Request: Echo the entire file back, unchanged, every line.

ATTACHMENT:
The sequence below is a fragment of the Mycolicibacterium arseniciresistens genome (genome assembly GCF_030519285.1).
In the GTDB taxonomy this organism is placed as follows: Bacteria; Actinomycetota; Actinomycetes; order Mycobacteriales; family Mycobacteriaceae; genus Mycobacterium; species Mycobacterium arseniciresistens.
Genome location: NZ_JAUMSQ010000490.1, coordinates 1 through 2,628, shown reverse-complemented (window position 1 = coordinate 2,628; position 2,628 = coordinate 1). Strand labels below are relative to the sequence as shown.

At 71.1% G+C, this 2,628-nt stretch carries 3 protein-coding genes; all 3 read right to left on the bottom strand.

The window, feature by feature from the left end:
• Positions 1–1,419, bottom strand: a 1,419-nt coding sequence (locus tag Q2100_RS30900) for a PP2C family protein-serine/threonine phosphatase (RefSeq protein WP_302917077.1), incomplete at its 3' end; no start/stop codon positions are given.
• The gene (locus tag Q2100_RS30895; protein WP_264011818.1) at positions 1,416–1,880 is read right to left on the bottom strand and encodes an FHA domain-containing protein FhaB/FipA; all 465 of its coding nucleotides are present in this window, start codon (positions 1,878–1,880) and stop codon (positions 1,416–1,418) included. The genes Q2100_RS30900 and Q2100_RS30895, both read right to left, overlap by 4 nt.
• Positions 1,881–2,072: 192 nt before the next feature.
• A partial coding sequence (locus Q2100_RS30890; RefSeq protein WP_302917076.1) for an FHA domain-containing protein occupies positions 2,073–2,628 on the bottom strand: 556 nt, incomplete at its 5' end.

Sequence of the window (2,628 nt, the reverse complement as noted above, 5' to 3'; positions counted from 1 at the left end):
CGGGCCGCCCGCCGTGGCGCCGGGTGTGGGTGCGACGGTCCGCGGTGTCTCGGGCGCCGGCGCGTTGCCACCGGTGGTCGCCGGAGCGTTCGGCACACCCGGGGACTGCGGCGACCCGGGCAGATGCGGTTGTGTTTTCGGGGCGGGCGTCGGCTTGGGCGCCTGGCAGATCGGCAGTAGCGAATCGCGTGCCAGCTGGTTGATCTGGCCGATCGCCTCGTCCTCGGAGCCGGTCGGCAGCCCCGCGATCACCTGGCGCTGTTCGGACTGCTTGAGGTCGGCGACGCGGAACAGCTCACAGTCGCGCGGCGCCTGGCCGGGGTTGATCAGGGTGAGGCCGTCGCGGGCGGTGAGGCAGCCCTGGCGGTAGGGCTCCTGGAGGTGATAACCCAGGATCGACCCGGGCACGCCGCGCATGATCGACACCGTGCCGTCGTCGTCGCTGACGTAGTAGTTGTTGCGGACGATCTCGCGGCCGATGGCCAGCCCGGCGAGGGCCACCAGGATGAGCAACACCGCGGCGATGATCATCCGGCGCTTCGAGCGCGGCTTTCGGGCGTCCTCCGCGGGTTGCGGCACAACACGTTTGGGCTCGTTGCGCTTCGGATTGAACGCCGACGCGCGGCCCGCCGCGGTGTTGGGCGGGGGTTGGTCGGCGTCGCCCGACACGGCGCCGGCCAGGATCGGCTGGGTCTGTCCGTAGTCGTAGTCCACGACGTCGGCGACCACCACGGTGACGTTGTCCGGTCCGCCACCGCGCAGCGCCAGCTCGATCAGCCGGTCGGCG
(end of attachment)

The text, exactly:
The sequence below is a fragment of the Mycolicibacterium arseniciresistens genome (genome assembly GCF_030519285.1).
In the GTDB taxonomy this organism is placed as follows: Bacteria; Actinomycetota; Actinomycetes; order Mycobacteriales; family Mycobacteriaceae; genus Mycobacterium; species Mycobacterium arseniciresistens.
Genome location: NZ_JAUMSQ010000490.1, coordinates 1 through 2,628, shown reverse-complemented (window position 1 = coordinate 2,628; position 2,628 = coordinate 1). Strand labels below are relative to the sequence as shown.

At 71.1% G+C, this 2,628-nt stretch carries 3 protein-coding genes; all 3 read right to left on the bottom strand.

The window, feature by feature from the left end:
• Positions 1–1,419, bottom strand: a 1,419-nt coding sequence (locus tag Q2100_RS30900) for a PP2C family protein-serine/threonine phosphatase (RefSeq protein WP_302917077.1), incomplete at its 3' end; no start/stop codon positions are given.
• The gene (locus tag Q2100_RS30895; protein WP_264011818.1) at positions 1,416–1,880 is read right to left on the bottom strand and encodes an FHA domain-containing protein FhaB/FipA; all 465 of its coding nucleotides are present in this window, start codon (positions 1,878–1,880) and stop codon (positions 1,416–1,418) included. The genes Q2100_RS30900 and Q2100_RS30895, both read right to left, overlap by 4 nt.
• Positions 1,881–2,072: 192 nt before the next feature.
• A partial coding sequence (locus Q2100_RS30890; RefSeq protein WP_302917076.1) for an FHA domain-containing protein occupies positions 2,073–2,628 on the bottom strand: 556 nt, incomplete at its 5' end.

Sequence of the window (2,628 nt, the reverse complement as noted above, 5' to 3'; positions counted from 1 at the left end):
CGGGCCGCCCGCCGTGGCGCCGGGTGTGGGTGCGACGGTCCGCGGTGTCTCGGGCGCCGGCGCGTTGCCACCGGTGGTCGCCGGAGCGTTCGGCACACCCGGGGACTGCGGCGACCCGGGCAGATGCGGTTGTGTTTTCGGGGCGGGCGTCGGCTTGGGCGCCTGGCAGATCGGCAGTAGCGAATCGCGTGCCAGCTGGTTGATCTGGCCGATCGCCTCGTCCTCGGAGCCGGTCGGCAGCCCCGCGATCACCTGGCGCTGTTCGGACTGCTTGAGGTCGGCGACGCGGAACAGCTCACAGTCGCGCGGCGCCTGGCCGGGGTTGATCAGGGTGAGGCCGTCGCGGGCGGTGAGGCAGCCCTGGCGGTAGGGCTCCTGGAGGTGATAACCCAGGATCGACCCGGGCACGCCGCGCATGATCGACACCGTGCCGTCGTCGTCGCTGACGTAGTAGTTGTTGCGGACGATCTCGCGGCCGATGGCCAGCCCGGCGAGGGCCACCAGGATGAGCAACACCGCGGCGATGATCATCCGGCGCTTCGAGCGCGGCTTTCGGGCGTCCTCCGCGGGTTGCGGCACAACACGTTTGGGCTCGTTGCGCTTCGGATTGAACGCCGACGCGCGGCCCGCCGCGGTGTTGGGCGGGGGTTGGTCGGCGTCGCCCGACACGGCGCCGGCCAGGATCGGCTGGGTCTGTCCGTAGTCGTAGTCCACGACGTCGGCGACCACCACGGTGACGTTGTCCGGTCCGCCACCGCGCAGCGCCAGCTCGATCAGCCGGTCGGCG